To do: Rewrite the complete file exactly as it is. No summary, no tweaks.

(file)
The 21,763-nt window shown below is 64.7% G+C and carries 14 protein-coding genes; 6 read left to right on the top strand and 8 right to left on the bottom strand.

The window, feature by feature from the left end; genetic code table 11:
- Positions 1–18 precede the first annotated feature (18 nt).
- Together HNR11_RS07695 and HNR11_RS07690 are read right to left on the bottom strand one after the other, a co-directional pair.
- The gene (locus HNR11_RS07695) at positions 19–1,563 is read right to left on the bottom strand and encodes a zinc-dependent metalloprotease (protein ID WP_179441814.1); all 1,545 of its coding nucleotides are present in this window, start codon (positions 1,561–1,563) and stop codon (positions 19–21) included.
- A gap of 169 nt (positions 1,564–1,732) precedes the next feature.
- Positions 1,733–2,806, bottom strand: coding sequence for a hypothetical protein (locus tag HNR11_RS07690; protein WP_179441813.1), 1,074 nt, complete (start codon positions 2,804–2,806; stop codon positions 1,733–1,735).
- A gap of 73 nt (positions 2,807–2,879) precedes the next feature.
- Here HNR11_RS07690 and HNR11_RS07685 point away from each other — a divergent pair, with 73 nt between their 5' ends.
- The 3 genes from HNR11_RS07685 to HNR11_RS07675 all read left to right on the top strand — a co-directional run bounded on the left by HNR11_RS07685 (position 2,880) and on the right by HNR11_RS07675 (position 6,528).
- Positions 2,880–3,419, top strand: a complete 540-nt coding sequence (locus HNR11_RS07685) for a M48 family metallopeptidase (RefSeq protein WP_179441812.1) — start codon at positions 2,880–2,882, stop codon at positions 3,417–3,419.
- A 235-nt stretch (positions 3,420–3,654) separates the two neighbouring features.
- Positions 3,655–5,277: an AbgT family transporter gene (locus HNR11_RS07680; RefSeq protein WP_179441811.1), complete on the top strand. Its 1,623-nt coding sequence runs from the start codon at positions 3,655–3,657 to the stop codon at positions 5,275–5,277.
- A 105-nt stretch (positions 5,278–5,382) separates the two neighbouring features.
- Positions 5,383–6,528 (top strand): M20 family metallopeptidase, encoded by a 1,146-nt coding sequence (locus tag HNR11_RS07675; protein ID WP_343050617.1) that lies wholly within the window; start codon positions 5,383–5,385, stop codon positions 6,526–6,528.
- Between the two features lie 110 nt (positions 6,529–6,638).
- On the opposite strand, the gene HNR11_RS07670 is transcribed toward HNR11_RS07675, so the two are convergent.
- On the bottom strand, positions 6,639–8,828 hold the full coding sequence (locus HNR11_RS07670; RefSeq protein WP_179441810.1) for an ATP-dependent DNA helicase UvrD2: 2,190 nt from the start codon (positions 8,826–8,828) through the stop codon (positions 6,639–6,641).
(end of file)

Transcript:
The 21,763-nt window shown below is 64.7% G+C and carries 14 protein-coding genes; 6 read left to right on the top strand and 8 right to left on the bottom strand.

The window, feature by feature from the left end; genetic code table 11:
- Positions 1–18 precede the first annotated feature (18 nt).
- Together HNR11_RS07695 and HNR11_RS07690 are read right to left on the bottom strand one after the other, a co-directional pair.
- The gene (locus HNR11_RS07695) at positions 19–1,563 is read right to left on the bottom strand and encodes a zinc-dependent metalloprotease (protein ID WP_179441814.1); all 1,545 of its coding nucleotides are present in this window, start codon (positions 1,561–1,563) and stop codon (positions 19–21) included.
- A gap of 169 nt (positions 1,564–1,732) precedes the next feature.
- Positions 1,733–2,806, bottom strand: coding sequence for a hypothetical protein (locus tag HNR11_RS07690; protein WP_179441813.1), 1,074 nt, complete (start codon positions 2,804–2,806; stop codon positions 1,733–1,735).
- A gap of 73 nt (positions 2,807–2,879) precedes the next feature.
- Here HNR11_RS07690 and HNR11_RS07685 point away from each other — a divergent pair, with 73 nt between their 5' ends.
- The 3 genes from HNR11_RS07685 to HNR11_RS07675 all read left to right on the top strand — a co-directional run bounded on the left by HNR11_RS07685 (position 2,880) and on the right by HNR11_RS07675 (position 6,528).
- Positions 2,880–3,419, top strand: a complete 540-nt coding sequence (locus HNR11_RS07685) for a M48 family metallopeptidase (RefSeq protein WP_179441812.1) — start codon at positions 2,880–2,882, stop codon at positions 3,417–3,419.
- A 235-nt stretch (positions 3,420–3,654) separates the two neighbouring features.
- Positions 3,655–5,277: an AbgT family transporter gene (locus HNR11_RS07680; RefSeq protein WP_179441811.1), complete on the top strand. Its 1,623-nt coding sequence runs from the start codon at positions 3,655–3,657 to the stop codon at positions 5,275–5,277.
- A 105-nt stretch (positions 5,278–5,382) separates the two neighbouring features.
- Positions 5,383–6,528 (top strand): M20 family metallopeptidase, encoded by a 1,146-nt coding sequence (locus tag HNR11_RS07675; protein ID WP_343050617.1) that lies wholly within the window; start codon positions 5,383–5,385, stop codon positions 6,526–6,528.
- Between the two features lie 110 nt (positions 6,529–6,638).
- On the opposite strand, the gene HNR11_RS07670 is transcribed toward HNR11_RS07675, so the two are convergent.
- On the bottom strand, positions 6,639–8,828 hold the full coding sequence (locus HNR11_RS07670; RefSeq protein WP_179441810.1) for an ATP-dependent DNA helicase UvrD2: 2,190 nt from the start codon (positions 8,826–8,828) through the stop codon (positions 6,639–6,641).